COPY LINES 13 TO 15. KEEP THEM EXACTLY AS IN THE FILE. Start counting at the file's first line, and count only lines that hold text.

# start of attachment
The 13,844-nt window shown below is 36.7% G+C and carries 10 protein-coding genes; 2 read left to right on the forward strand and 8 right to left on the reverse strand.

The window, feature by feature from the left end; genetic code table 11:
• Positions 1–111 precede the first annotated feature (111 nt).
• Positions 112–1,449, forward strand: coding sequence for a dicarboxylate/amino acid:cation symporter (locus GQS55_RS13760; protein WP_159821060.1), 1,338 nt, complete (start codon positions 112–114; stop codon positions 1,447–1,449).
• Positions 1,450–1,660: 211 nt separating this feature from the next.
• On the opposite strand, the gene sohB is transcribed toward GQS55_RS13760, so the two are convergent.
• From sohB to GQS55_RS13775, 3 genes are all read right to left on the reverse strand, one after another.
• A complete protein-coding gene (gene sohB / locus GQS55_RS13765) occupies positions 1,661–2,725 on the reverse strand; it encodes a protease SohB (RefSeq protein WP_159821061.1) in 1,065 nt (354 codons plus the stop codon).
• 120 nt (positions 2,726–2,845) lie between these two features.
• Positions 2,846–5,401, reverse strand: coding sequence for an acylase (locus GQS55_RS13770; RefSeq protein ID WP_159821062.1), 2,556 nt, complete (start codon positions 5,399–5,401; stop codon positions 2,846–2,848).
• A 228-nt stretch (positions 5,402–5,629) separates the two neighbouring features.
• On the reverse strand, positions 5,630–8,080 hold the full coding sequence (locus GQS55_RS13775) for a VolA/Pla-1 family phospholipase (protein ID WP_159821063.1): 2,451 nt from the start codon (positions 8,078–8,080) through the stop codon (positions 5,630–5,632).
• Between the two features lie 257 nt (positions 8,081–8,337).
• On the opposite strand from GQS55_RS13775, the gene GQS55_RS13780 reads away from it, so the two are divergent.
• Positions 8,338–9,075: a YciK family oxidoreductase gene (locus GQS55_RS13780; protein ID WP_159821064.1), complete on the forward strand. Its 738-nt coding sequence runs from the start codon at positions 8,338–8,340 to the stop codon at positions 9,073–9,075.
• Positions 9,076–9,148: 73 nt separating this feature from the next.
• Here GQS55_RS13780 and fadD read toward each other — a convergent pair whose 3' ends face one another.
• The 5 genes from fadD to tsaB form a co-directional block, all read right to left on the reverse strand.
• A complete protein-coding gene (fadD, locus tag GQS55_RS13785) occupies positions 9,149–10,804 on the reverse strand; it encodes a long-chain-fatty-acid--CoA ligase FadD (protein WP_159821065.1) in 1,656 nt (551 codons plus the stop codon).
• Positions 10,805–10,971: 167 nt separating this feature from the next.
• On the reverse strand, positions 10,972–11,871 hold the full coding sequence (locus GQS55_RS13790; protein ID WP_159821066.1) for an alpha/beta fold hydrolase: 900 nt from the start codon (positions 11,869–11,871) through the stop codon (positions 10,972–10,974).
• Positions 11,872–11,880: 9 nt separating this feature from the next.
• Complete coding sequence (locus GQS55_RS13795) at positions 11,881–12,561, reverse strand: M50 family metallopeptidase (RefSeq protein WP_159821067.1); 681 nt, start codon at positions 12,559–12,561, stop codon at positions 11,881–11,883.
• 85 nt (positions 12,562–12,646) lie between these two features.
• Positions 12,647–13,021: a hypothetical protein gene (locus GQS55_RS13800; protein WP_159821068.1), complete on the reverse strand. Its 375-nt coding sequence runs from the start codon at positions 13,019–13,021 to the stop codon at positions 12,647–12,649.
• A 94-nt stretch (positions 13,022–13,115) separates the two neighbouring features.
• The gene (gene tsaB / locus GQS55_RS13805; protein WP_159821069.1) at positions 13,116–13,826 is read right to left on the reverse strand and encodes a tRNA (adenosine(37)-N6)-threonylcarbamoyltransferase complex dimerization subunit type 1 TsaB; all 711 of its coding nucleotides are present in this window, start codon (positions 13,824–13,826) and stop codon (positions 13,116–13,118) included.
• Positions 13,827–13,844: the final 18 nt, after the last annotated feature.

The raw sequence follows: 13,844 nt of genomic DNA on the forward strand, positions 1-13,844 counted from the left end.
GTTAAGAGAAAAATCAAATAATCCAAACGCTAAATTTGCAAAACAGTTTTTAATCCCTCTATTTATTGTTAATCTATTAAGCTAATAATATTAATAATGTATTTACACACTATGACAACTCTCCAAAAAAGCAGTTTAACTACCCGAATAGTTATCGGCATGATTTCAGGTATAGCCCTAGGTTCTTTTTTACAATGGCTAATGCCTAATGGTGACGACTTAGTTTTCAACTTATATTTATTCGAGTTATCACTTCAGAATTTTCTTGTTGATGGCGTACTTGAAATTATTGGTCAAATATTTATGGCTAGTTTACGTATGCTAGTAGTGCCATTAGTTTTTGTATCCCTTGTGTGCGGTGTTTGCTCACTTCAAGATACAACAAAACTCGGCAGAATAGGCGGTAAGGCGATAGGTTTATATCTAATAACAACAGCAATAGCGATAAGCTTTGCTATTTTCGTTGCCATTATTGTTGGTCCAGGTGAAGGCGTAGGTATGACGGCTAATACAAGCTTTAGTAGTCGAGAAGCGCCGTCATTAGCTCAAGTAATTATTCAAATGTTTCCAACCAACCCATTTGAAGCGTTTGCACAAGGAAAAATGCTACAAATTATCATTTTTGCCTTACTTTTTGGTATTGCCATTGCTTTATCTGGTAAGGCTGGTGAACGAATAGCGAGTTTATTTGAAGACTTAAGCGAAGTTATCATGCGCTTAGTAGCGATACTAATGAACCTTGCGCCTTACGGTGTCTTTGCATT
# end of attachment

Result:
• Between the two features lie 257 nt (positions 8,081–8,337).
• On the opposite strand from GQS55_RS13775, the gene GQS55_RS13780 reads away from it, so the two are divergent.
• Positions 8,338–9,075: a YciK family oxidoreductase gene (locus GQS55_RS13780; protein ID WP_159821064.1), complete on the forward strand. Its 738-nt coding sequence runs from the start codon at positions 8,338–8,340 to the stop codon at positions 9,073–9,075.